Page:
If you didn't know Apple released some new MacBook Pros a few days ago, and they're so good you might actually want to buy one.
Or you might want to hold out for the new, new Mac Pros and see how they compare to the M1 Mac Mini's (and the old iMac Pros, the new iMacs and the old new Mac Pro) if you're after a desktop machine.,
Or you could use your laptop on your desktop, I suppose...
(This is what I shall be doing, waiting.)
But in this issue of Cut/daily I wanted to share a few thoughts on these new machines and my general hardware purchasing philosophy in general, I hope this helps you keep things in perspective and make a good purchasing decision.
But don't forget to invest in your wetware too.
Sorry Windows friends I'm sure I could build a really great machine from scratch with a customised everything, but I don't have the time, patience or expertise these days.
Plus, when I have owned PCs in the past, I've not seen them go the distance in the way that every Mac I've owned has. I'm sure YMMV.
Lastly, Avid Media Composer still isn't yet supported on M1 Macs, but that could change 'as early as December'.
What I do when buying a new (Mac) machine
First, I look on Macrumors.com and check to see what the buyer's guide and rumour list say about how close to a new machine we might be.
I wait for a new machine because I want to keep it for as long as possible but I don't want to already be 2-3 years behind, when re-starting.
(If you're strapped for cash you might pick up a bargain when the new machines come out and the older stock is sold at a discount.)
Second, I buy as 'fully-spec'd' a machine as I can possibly afford, in the areas where I can't affordably upgrade outside of Apple (e.g. rare opportunity for user upgradable RAM* / use bigger external SSD drives**) because I want to keep it for as long as possible and deliver as much performance as possible, over that time.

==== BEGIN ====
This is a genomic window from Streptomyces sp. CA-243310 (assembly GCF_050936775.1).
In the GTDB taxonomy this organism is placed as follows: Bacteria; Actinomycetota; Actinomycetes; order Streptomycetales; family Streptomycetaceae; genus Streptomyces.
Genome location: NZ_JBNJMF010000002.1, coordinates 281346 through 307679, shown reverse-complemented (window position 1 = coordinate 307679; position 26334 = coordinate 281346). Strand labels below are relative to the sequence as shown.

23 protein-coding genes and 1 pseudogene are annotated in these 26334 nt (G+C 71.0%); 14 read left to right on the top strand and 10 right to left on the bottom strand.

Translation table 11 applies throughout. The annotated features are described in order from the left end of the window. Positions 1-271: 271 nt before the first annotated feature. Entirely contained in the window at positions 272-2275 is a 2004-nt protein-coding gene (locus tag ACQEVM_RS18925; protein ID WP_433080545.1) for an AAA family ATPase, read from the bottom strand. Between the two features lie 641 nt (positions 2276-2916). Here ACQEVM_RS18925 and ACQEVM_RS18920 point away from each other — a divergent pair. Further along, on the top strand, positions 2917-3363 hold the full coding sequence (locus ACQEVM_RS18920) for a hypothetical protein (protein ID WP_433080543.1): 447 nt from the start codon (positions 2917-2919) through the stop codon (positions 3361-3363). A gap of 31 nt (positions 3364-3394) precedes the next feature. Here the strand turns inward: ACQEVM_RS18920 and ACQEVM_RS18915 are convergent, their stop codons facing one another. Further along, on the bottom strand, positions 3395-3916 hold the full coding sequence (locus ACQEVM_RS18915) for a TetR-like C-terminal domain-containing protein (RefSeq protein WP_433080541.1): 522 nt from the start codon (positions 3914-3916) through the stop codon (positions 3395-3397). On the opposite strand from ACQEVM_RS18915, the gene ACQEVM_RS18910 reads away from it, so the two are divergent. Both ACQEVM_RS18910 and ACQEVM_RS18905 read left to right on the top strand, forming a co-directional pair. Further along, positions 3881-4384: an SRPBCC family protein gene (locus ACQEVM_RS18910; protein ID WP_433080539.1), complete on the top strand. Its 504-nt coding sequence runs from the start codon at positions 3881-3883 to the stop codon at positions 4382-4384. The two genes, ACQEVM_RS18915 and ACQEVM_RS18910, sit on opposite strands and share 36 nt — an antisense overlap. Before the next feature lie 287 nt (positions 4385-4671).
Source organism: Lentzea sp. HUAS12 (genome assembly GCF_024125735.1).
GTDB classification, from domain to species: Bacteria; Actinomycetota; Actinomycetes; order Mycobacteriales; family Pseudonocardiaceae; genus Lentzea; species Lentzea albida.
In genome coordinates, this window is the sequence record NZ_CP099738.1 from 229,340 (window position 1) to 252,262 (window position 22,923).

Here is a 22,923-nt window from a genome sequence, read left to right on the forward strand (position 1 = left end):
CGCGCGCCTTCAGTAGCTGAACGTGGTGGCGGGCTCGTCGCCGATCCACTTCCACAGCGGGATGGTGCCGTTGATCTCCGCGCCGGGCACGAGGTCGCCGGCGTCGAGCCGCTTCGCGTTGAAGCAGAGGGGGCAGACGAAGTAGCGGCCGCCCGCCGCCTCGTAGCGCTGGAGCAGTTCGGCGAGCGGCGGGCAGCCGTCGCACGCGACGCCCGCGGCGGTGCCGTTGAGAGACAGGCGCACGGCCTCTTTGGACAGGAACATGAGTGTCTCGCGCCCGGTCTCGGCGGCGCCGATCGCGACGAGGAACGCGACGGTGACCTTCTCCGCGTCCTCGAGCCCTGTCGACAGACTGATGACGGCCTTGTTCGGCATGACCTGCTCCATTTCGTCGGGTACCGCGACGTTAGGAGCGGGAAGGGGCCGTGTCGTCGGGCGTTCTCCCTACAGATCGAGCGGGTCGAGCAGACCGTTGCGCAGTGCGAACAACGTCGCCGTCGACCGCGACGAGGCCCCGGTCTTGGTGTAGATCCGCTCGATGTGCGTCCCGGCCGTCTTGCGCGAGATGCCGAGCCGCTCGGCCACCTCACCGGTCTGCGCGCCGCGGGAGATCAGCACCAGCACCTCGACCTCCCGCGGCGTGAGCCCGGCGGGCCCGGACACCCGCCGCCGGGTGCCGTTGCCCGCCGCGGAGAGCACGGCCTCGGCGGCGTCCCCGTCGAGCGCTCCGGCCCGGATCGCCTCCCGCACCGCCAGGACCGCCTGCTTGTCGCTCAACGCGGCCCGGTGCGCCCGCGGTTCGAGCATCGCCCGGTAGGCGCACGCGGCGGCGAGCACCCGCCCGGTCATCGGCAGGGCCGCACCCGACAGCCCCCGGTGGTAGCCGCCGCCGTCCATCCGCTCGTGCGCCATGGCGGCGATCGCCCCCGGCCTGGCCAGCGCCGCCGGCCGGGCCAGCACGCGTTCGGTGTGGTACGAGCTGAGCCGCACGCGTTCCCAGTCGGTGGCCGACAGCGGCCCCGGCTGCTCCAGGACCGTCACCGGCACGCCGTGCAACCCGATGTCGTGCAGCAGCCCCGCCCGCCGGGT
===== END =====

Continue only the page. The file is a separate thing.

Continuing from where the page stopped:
*not possible with new MacBook Pros
**possible with new MacBook Pros
Third, I spend as much as I can because this machine is going to a) be tax deductible as a freelancer and b) going to be the backbone of most of my earning potential for the next 5-7 years.
So, spending an extra few hundred quid now will translate to a happier time earning thousands of pounds in day rates, every day in the years to come.
When I do this I'm mostly looking for a sweet spot between really good performance and 'reasonable' price. I don't need an unbeatable machine, because I do have a limited budget.
UPDATE - Max has some really useful information comparing the two MacBook Pros and why he recommends you don't go fully-spec'd!
What you should know about the New MacBook Pros
They are fast.
According to Apple, the CPU in the M1 Pro and Pro Max is up to 70 percent faster than the CPU in the M1.
The GPU in the M1 Pro is up to 2x faster than the M1 and the GPU in the M1 Max is up to 4x faster than the M1.
Not only do they have fancy new M1 Apple silicon 10-core CPU chips but the M1 Max chip has a 32-core GPU built into it and they also have dedicated hardware media engines:
- Hardware-accelerated H.264, HEVC, ProRes and ProRes RAW
- Video decode engine
- Two video encode engines
- Two ProRes encode and decode engines
A Liquid Retina XDR display, which is a mini-LED, HDR ready display with:
- up to 1000 nits sustained brightness
- 1600 nits peak brightness
- 1,000,000:1 contrast ratio
- 14-inch MBP resolution = 3024-by-1964 at 254 pixels per inch
- 16-inch MBP resolution = 3456-by-2234 at 254 pixels per inch
There's a lot of chat about the notch.
We get to have ports again, including four Thunderbolt 4 ports, an SDXC card reader, HDMI port and 3.5mm headphone jack.
Touchbar is out, which as it happens I quite liked except when it was buggy, Mag-safe is back in, which is nice.
Six Speakers and Spatial Audio
Next time I'm passing an Apple store it will be interesting to check out (everything but in particular) the six-speaker system, in person, which allows for spatial audio when playing video with Dolby Atmos.
Four force-cancelling woofers reveal notes up to a half-octave deeper and fill the room with up to 80 per cent more bass. And the high‑performance tweeters project clearer, fuller vocals.
If you're in the US you're in luck, as buying one of these machines will cost you about $1000 less than in the UK, according to my quick calculations.
So, remember, it's only a computer and cut daily.
Oh and one more thing...
You too can buy a 17% thinner, absolutely amazing Apple polishing cloth for only $19.
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